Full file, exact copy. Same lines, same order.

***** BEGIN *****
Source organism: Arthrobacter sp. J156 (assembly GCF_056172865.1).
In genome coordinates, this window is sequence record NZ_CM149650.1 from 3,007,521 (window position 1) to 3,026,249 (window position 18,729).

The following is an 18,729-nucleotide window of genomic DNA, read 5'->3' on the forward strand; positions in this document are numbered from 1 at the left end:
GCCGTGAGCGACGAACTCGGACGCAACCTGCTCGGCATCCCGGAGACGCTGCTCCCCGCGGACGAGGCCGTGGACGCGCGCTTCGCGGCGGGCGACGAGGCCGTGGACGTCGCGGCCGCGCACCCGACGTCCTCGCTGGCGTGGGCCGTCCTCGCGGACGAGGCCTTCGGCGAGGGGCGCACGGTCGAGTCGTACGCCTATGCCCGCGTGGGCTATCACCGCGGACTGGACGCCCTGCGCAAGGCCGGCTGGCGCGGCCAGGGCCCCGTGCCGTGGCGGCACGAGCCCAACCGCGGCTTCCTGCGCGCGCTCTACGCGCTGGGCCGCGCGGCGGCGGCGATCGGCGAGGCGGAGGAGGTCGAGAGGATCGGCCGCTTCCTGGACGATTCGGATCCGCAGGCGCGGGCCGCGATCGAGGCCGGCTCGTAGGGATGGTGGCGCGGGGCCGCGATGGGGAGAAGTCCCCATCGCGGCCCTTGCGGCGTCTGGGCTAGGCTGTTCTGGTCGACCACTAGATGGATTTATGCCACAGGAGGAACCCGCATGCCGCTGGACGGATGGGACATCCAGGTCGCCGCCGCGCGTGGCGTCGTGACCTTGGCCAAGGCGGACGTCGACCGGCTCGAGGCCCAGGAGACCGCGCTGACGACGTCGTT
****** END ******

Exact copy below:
Source organism: Arthrobacter sp. J156 (assembly GCF_056172865.1).
In genome coordinates, this window is sequence record NZ_CM149650.1 from 3,007,521 (window position 1) to 3,026,249 (window position 18,729).

The following is an 18,729-nucleotide window of genomic DNA, read 5'->3' on the forward strand; positions in this document are numbered from 1 at the left end:
GCCGTGAGCGACGAACTCGGACGCAACCTGCTCGGCATCCCGGAGACGCTGCTCCCCGCGGACGAGGCCGTGGACGCGCGCTTCGCGGCGGGCGACGAGGCCGTGGACGTCGCGGCCGCGCACCCGACGTCCTCGCTGGCGTGGGCCGTCCTCGCGGACGAGGCCTTCGGCGAGGGGCGCACGGTCGAGTCGTACGCCTATGCCCGCGTGGGCTATCACCGCGGACTGGACGCCCTGCGCAAGGCCGGCTGGCGCGGCCAGGGCCCCGTGCCGTGGCGGCACGAGCCCAACCGCGGCTTCCTGCGCGCGCTCTACGCGCTGGGCCGCGCGGCGGCGGCGATCGGCGAGGCGGAGGAGGTCGAGAGGATCGGCCGCTTCCTGGACGATTCGGATCCGCAGGCGCGGGCCGCGATCGAGGCCGGCTCGTAGGGATGGTGGCGCGGGGCCGCGATGGGGAGAAGTCCCCATCGCGGCCCTTGCGGCGTCTGGGCTAGGCTGTTCTGGTCGACCACTAGATGGATTTATGCCACAGGAGGAACCCGCATGCCGCTGGACGGATGGGACATCCAGGTCGCCGCCGCGCGTGGCGTCGTGACCTTGGCCAAGGCGGACGTCGACCGGCTCGAGGCCCAGGAGACCGCGCTGACGACGTCGTT